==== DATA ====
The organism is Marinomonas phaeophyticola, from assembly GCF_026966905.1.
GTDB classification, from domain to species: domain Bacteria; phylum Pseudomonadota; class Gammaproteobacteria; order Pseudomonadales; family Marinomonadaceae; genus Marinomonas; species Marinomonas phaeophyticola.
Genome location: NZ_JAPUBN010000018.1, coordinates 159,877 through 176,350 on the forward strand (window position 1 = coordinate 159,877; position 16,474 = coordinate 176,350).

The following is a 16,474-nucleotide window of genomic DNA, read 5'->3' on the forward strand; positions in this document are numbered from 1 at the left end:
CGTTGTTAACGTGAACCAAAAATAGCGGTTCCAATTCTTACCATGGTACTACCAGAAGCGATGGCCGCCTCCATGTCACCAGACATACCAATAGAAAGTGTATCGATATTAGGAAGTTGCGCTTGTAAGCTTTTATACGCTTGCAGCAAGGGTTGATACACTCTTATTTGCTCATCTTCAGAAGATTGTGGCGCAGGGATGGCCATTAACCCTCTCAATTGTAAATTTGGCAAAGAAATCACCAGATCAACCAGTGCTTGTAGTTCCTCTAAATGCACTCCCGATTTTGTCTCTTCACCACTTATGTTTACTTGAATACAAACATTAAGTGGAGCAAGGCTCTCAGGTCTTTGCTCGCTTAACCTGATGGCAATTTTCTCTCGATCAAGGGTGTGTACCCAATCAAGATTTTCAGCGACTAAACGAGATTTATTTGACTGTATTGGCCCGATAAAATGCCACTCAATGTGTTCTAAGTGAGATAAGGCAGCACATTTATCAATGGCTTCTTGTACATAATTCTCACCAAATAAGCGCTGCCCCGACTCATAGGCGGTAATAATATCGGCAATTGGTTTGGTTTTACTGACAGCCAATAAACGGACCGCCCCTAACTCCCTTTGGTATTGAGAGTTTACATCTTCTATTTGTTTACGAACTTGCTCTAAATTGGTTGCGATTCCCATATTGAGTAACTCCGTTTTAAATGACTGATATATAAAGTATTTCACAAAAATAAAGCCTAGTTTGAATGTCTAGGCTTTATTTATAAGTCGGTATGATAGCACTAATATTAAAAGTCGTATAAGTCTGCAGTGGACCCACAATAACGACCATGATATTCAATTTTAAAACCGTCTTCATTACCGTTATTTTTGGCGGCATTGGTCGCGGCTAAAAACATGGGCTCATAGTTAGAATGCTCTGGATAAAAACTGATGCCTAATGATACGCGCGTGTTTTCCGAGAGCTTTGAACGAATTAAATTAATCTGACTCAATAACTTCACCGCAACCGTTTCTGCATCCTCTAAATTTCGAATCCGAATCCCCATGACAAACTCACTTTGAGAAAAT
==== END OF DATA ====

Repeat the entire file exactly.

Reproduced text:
The organism is Marinomonas phaeophyticola, from assembly GCF_026966905.1.
GTDB classification, from domain to species: domain Bacteria; phylum Pseudomonadota; class Gammaproteobacteria; order Pseudomonadales; family Marinomonadaceae; genus Marinomonas; species Marinomonas phaeophyticola.
Genome location: NZ_JAPUBN010000018.1, coordinates 159,877 through 176,350 on the forward strand (window position 1 = coordinate 159,877; position 16,474 = coordinate 176,350).

The following is a 16,474-nucleotide window of genomic DNA, read 5'->3' on the forward strand; positions in this document are numbered from 1 at the left end:
CGTTGTTAACGTGAACCAAAAATAGCGGTTCCAATTCTTACCATGGTACTACCAGAAGCGATGGCCGCCTCCATGTCACCAGACATACCAATAGAAAGTGTATCGATATTAGGAAGTTGCGCTTGTAAGCTTTTATACGCTTGCAGCAAGGGTTGATACACTCTTATTTGCTCATCTTCAGAAGATTGTGGCGCAGGGATGGCCATTAACCCTCTCAATTGTAAATTTGGCAAAGAAATCACCAGATCAACCAGTGCTTGTAGTTCCTCTAAATGCACTCCCGATTTTGTCTCTTCACCACTTATGTTTACTTGAATACAAACATTAAGTGGAGCAAGGCTCTCAGGTCTTTGCTCGCTTAACCTGATGGCAATTTTCTCTCGATCAAGGGTGTGTACCCAATCAAGATTTTCAGCGACTAAACGAGATTTATTTGACTGTATTGGCCCGATAAAATGCCACTCAATGTGTTCTAAGTGAGATAAGGCAGCACATTTATCAATGGCTTCTTGTACATAATTCTCACCAAATAAGCGCTGCCCCGACTCATAGGCGGTAATAATATCGGCAATTGGTTTGGTTTTACTGACAGCCAATAAACGGACCGCCCCTAACTCCCTTTGGTATTGAGAGTTTACATCTTCTATTTGTTTACGAACTTGCTCTAAATTGGTTGCGATTCCCATATTGAGTAACTCCGTTTTAAATGACTGATATATAAAGTATTTCACAAAAATAAAGCCTAGTTTGAATGTCTAGGCTTTATTTATAAGTCGGTATGATAGCACTAATATTAAAAGTCGTATAAGTCTGCAGTGGACCCACAATAACGACCATGATATTCAATTTTAAAACCGTCTTCATTACCGTTATTTTTGGCGGCATTGGTCGCGGCTAAAAACATGGGCTCATAGTTAGAATGCTCTGGATAAAAACTGATGCCTAATGATACGCGCGTGTTTTCCGAGAGCTTTGAACGAATTAAATTAATCTGACTCAATAACTTCACCGCAACCGTTTCTGCATCCTCTAAATTTCGAATCCGAATCCCCATGACAAACTCACTTTGAGAAAAT